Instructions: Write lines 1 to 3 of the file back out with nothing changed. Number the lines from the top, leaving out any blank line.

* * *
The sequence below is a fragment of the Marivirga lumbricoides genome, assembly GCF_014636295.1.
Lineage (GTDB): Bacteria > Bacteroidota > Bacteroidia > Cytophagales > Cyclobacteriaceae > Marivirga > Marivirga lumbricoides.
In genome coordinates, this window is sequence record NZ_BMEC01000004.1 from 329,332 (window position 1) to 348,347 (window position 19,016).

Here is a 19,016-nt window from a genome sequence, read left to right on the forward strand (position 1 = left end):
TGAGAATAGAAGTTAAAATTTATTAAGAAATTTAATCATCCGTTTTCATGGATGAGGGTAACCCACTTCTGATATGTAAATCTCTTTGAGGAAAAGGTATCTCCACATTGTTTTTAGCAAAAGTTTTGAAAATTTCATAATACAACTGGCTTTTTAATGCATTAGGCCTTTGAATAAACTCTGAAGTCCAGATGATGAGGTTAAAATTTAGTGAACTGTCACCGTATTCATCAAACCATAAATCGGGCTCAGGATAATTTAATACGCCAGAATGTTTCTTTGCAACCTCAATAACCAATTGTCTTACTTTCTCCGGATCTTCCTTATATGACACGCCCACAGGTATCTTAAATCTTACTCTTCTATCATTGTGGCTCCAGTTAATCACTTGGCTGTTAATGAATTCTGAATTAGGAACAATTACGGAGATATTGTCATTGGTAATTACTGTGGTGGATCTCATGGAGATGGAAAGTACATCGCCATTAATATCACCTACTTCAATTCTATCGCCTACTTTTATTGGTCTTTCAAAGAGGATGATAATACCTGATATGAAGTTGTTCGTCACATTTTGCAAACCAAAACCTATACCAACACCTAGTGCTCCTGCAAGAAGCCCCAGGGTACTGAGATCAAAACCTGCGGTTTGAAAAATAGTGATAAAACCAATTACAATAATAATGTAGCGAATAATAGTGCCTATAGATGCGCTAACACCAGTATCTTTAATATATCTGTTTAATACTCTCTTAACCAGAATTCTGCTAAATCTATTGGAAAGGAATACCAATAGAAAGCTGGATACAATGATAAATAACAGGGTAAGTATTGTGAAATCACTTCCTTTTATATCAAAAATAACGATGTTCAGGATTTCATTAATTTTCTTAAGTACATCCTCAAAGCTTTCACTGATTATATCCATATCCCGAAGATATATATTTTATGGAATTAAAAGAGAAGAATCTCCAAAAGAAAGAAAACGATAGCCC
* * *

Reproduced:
The sequence below is a fragment of the Marivirga lumbricoides genome, assembly GCF_014636295.1.
Lineage (GTDB): Bacteria > Bacteroidota > Bacteroidia > Cytophagales > Cyclobacteriaceae > Marivirga > Marivirga lumbricoides.
In genome coordinates, this window is sequence record NZ_BMEC01000004.1 from 329,332 (window position 1) to 348,347 (window position 19,016).